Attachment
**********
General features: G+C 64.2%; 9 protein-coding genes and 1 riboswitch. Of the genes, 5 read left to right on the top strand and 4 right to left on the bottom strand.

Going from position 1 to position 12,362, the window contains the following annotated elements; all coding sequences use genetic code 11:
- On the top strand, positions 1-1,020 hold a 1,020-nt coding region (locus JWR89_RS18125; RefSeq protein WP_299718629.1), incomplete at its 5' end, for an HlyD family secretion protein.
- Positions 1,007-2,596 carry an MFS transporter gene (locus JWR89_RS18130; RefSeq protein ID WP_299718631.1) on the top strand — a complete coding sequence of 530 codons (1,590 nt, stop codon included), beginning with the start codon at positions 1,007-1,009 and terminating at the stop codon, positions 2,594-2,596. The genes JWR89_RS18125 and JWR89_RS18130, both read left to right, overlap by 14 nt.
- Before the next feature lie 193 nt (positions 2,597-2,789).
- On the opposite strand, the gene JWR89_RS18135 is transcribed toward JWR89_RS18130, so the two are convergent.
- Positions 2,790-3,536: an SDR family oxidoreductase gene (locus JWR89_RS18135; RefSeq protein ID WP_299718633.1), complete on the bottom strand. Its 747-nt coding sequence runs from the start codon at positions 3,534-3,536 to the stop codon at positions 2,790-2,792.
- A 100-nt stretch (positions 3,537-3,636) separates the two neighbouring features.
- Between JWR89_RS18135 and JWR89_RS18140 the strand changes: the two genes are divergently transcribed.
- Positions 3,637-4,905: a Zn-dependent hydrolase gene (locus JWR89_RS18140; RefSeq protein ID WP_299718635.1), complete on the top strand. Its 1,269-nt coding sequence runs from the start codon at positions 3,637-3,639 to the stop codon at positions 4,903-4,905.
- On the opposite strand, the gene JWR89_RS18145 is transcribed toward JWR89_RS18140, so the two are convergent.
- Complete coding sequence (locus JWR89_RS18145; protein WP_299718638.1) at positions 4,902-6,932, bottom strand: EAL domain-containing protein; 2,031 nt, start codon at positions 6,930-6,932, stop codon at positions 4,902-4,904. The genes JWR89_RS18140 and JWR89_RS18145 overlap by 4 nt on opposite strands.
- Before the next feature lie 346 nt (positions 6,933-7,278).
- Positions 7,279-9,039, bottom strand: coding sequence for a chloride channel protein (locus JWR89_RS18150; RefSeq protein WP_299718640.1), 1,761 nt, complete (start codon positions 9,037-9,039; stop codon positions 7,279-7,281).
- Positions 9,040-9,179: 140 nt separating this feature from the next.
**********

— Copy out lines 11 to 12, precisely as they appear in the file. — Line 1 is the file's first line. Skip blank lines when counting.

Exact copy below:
- On the opposite strand, the gene JWR89_RS18145 is transcribed toward JWR89_RS18140, so the two are convergent.
- Complete coding sequence (locus JWR89_RS18145; protein WP_299718638.1) at positions 4,902-6,932, bottom strand: EAL domain-containing protein; 2,031 nt, start codon at positions 6,930-6,932, stop codon at positions 4,902-4,904. The genes JWR89_RS18140 and JWR89_RS18145 overlap by 4 nt on opposite strands.